In the classroom, I chose the seat I felt was the most haunted, the one farthest away from the teacher’s table. Nobody wanted to sit near me. Behind me was a picture of the president. Without the company of my classmates, I expected elves to make their presence felt. So I waited.

By the third month in class, it happened. We had a very difficult math exam. Our teacher left us and went to gossip outside and all around me my classmates were openly copying each other’s work. I looked at their papers from my seat, hoping that their scribbles would mean something to me but the answers to the blasted long divisions eluded me. I looked at the ceiling, trying to see if my brain would work better if my head was tilted a certain angle. It did not. I looked to my right, nothing there. And finally, I looked down and saw this tiny little elf, smaller than Prax by as much as six inches, sitting on the bag in front of me tap-tapping his foot impatiently.

“What took you so long to notice? I’ve been here for hours!” he said.

What gall! Did he really think that his race would excuse his bad manners? I ignored him and frowned at my test paper. What was 3996 divided by 6?

Immediately, he apologized and told me that his name was Bat. He had seen me play outside and thought that I was beautiful, sensitive, and romantic. Did I want him to help me in my test?

Me beautiful? I enthusiastically agreed to let him answer the test. I showed him my paper, and he snorted. “For us elves, this is elementary!” he said. I wanted to tell him that to us humans, these problems are also elementary, third-grade in fact, but I changed my mind.

Bat and I became friends. He helped me with my homework and gave me little things such as colored pencils and stationery that were the craze in school. He cautioned me strongly against telling my parents of my friendship with him. After all, he said, some people might not understand our relationship. They might forbid us from seeing each other.

I thought nothing of it and kept silent about my friendship with Bat. I enjoyed his company, for he was very thoughtful. He was a good friend and I thought we would be friends forever.

The time came, though, when he declared that he loved me. He wanted me to go with him to his kingdom and be his princess. I refused, of course. For God’s sake, I was only nine! I didn’t know how to cook or do the laundry or do the other things that wives are expected to do. And he was an elf! Short as I was, he only came up to my knees. What a ridiculous picture we would surely make. He pleaded with me for days but out of spite I told him that I had already confided to my parents, and that they were very angry. It was not true, but Bat didn’t know that. He got angry and launched into diatribes about promises being made and broken. Then he vanished.

That night I dreamed that Prax talked to me. He told me that I should have never offended Bat outright. “That elf is a stranger in our town,” he said. “We don’t know his family. He might be violent.”

But I had already done what I had done and there was no use wishing otherwise. I told Prax I’d never worry. After all, he’d always be there for me and my family, right?

“Wrong,” he said. His gift was for giving good luck and for healing minor, nonfatal injuries. “What good is that for?” I asked. He couldn’t answer, and left me to a dream of falling houses and shrieking elves.

The next day, I got sick and did not get well even after the best doctor in town treated me. My parents had grown desperate so the albularyo was called once more. She told my parents to roast a whole cow, which they did willingly. The albularyo and her family feasted on it. When I was still sick after a few days, she instructed my parents to cut my hair; she told them that elves liked longhaired women. The problem was Bat liked my new look, and in my dreams, he was always there, entreating me to go with him. I got sicker than ever.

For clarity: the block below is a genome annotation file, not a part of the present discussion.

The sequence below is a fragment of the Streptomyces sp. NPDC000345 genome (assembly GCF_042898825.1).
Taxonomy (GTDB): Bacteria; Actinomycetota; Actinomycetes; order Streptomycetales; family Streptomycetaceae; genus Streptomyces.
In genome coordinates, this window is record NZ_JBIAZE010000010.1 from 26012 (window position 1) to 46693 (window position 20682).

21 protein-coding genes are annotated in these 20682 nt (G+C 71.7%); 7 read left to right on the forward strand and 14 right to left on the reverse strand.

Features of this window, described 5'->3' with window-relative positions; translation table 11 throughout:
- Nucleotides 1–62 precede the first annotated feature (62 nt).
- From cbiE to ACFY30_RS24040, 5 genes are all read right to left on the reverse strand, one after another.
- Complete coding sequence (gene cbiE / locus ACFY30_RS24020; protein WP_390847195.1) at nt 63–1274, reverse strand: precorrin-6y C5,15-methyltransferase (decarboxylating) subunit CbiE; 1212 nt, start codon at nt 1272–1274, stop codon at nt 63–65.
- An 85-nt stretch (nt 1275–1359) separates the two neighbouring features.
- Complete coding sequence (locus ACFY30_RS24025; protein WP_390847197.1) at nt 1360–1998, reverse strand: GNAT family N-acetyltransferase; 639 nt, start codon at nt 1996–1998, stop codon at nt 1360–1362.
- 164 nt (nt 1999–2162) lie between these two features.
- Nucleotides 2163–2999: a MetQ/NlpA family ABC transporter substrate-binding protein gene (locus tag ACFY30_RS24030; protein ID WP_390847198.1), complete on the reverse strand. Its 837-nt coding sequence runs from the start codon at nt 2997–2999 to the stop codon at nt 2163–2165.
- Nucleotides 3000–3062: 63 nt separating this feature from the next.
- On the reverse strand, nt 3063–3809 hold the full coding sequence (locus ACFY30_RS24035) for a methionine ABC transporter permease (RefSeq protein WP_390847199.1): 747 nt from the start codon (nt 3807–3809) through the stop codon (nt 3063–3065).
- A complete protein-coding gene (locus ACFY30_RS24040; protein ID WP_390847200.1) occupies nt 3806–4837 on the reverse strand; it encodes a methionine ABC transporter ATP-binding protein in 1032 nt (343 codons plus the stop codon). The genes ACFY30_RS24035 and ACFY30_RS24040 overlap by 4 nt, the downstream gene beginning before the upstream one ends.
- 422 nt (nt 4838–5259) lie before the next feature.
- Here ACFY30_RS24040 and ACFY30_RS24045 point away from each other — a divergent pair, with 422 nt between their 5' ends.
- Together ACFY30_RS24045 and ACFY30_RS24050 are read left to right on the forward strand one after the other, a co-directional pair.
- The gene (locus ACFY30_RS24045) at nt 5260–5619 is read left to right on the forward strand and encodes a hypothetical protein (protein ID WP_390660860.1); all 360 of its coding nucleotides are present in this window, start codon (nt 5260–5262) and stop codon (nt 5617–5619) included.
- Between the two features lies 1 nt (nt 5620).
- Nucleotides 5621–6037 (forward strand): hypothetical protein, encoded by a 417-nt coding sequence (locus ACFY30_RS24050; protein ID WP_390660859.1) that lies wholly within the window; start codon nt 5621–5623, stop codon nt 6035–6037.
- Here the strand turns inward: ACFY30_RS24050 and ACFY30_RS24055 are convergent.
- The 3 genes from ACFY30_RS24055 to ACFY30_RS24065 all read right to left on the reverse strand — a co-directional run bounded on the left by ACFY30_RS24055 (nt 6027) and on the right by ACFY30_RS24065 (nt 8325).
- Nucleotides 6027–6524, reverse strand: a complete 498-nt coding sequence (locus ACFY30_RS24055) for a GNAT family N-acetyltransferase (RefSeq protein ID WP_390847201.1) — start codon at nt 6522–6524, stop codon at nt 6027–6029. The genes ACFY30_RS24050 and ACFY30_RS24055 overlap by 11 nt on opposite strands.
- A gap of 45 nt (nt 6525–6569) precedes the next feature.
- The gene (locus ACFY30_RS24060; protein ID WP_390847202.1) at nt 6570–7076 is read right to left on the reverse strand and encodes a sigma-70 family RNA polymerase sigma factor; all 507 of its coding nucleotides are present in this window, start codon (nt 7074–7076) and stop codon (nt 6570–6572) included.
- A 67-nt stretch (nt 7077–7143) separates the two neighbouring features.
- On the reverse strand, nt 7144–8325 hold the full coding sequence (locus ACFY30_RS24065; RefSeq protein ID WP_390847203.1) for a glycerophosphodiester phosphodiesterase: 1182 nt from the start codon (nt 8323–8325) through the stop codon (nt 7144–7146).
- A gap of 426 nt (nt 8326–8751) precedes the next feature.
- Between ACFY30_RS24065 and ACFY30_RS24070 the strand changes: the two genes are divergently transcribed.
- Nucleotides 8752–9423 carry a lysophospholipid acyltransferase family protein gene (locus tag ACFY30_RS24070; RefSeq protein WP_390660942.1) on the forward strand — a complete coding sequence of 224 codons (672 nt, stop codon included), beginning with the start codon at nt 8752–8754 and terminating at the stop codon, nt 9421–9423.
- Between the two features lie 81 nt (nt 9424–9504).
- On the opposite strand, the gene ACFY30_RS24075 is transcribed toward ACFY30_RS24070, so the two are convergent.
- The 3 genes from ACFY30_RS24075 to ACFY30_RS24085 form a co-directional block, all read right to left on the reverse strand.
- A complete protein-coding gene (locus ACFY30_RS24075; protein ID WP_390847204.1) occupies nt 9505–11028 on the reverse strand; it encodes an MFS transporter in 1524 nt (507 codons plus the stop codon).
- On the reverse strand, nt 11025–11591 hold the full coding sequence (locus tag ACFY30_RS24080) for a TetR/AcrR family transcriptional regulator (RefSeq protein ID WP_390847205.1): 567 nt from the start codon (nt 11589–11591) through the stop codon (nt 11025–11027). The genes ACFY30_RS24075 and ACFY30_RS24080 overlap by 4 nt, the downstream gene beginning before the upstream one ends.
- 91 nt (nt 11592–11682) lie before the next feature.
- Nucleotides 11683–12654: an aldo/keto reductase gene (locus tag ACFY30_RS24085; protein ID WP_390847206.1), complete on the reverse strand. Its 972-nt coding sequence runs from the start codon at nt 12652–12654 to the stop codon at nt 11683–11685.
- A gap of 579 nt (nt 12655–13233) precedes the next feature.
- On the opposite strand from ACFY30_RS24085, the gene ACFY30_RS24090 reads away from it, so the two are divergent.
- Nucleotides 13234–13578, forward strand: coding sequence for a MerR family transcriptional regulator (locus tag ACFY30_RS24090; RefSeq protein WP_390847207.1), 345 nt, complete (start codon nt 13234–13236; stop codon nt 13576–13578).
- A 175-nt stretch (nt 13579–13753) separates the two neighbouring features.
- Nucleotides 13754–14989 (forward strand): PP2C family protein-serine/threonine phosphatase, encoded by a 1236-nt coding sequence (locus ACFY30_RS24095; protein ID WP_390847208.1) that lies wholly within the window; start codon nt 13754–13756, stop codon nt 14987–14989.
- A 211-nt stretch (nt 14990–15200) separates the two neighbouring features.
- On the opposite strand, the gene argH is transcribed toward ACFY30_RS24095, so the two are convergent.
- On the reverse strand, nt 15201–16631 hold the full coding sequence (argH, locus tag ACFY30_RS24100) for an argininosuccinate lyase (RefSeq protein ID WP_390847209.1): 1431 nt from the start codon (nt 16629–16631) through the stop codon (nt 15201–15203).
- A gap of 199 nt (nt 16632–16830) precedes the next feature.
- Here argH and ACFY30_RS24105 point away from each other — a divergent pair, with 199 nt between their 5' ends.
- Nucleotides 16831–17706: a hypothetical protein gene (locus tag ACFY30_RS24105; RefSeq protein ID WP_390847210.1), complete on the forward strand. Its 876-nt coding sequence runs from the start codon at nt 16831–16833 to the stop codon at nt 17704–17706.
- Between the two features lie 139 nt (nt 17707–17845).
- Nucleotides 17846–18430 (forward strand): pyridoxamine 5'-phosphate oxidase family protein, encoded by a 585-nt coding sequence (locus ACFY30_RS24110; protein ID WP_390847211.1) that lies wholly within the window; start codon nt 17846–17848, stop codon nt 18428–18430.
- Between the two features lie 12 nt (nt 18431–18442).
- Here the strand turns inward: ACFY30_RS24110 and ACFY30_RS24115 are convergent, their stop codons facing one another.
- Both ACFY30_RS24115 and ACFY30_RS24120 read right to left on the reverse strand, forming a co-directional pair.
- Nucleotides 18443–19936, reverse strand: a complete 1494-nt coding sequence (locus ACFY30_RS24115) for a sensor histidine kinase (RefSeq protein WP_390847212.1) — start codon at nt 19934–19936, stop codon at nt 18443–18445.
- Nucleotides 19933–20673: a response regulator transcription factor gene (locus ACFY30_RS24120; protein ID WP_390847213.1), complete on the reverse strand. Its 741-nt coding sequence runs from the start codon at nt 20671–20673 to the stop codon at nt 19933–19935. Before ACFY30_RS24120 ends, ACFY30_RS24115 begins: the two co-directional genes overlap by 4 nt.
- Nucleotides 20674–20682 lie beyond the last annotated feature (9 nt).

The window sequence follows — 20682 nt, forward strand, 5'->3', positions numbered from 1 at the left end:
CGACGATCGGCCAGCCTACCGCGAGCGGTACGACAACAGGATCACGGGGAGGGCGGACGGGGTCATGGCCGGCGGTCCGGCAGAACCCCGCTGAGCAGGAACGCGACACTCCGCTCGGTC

The albularyo, getting an idea from a dream, then tried her last cure–an ointment taken from the bark of seven old trees applied to my hair. It cost more than the cow and nobody could enter my room without gagging. The smell was terrible. That did the trick. Apparently, Bat was disgusted but he would stop at nothing to get me, even if it meant getting my family out of the way. I told him again and again that I didn’t love him and would never go with him, but the elf’s mind was set. In the end I just ignored him, for who could reason with an elf, and a mad one at that?

He did not turn up in my dreams the next few nights. In a week, I was up and running again and I thought that all was right. My parents decided that I should transfer to another school, this time a sectarian school.

Then something happened. My mother had a miscarriage. People blamed the elves and talked about it for a long time. I remember the sad and fearful looks of my parents every day as they heard the banging on our ceiling. Were they friends or were they responsible for the accident? I had never told them about Bat, who Prax said was the one behind all these incidents.

Years passed, and since nothing untoward had happened since my mother’s miscarriage, we began to let go of our fears. The alarm service continued, and our belief that my mother’s miscarriage was the elves’ doing was discarded. It was simply the fetus’s fate to die before it was born.

“Bat left town, probably to look for some of his kin to help him,” Prax said.

It was a chilling thought, and with Bat’s words the last time we talked, I was terrified. I laid awake at night thinking of a way to protect my family. I had Prax, but what about them?

When I was twelve, the banging on our ceiling stopped. We were having lunch, feasting on the pork barbecue my mother had bought after her experiment with chicken curry failed. The sudden cessation of the noise we had been living with for years was jarring. The silence grated on our ears. For the first time, we could hear ourselves breathe.

No one moved. Even my brother, who was now seven, stopped chewing the pork he had just bitten off the stick. Papa stood up and called to the elves. Nobody answered. Gesturing for my cousin to follow him, they got the ladder and prepared to climb to the ceiling. They took with them an old wooden crucifix and a bottle of water from the first rain of May. My cousin brought along a two-by-two and a rope. I didn’t know what they wanted to do but we looked on, our barbecue forgotten.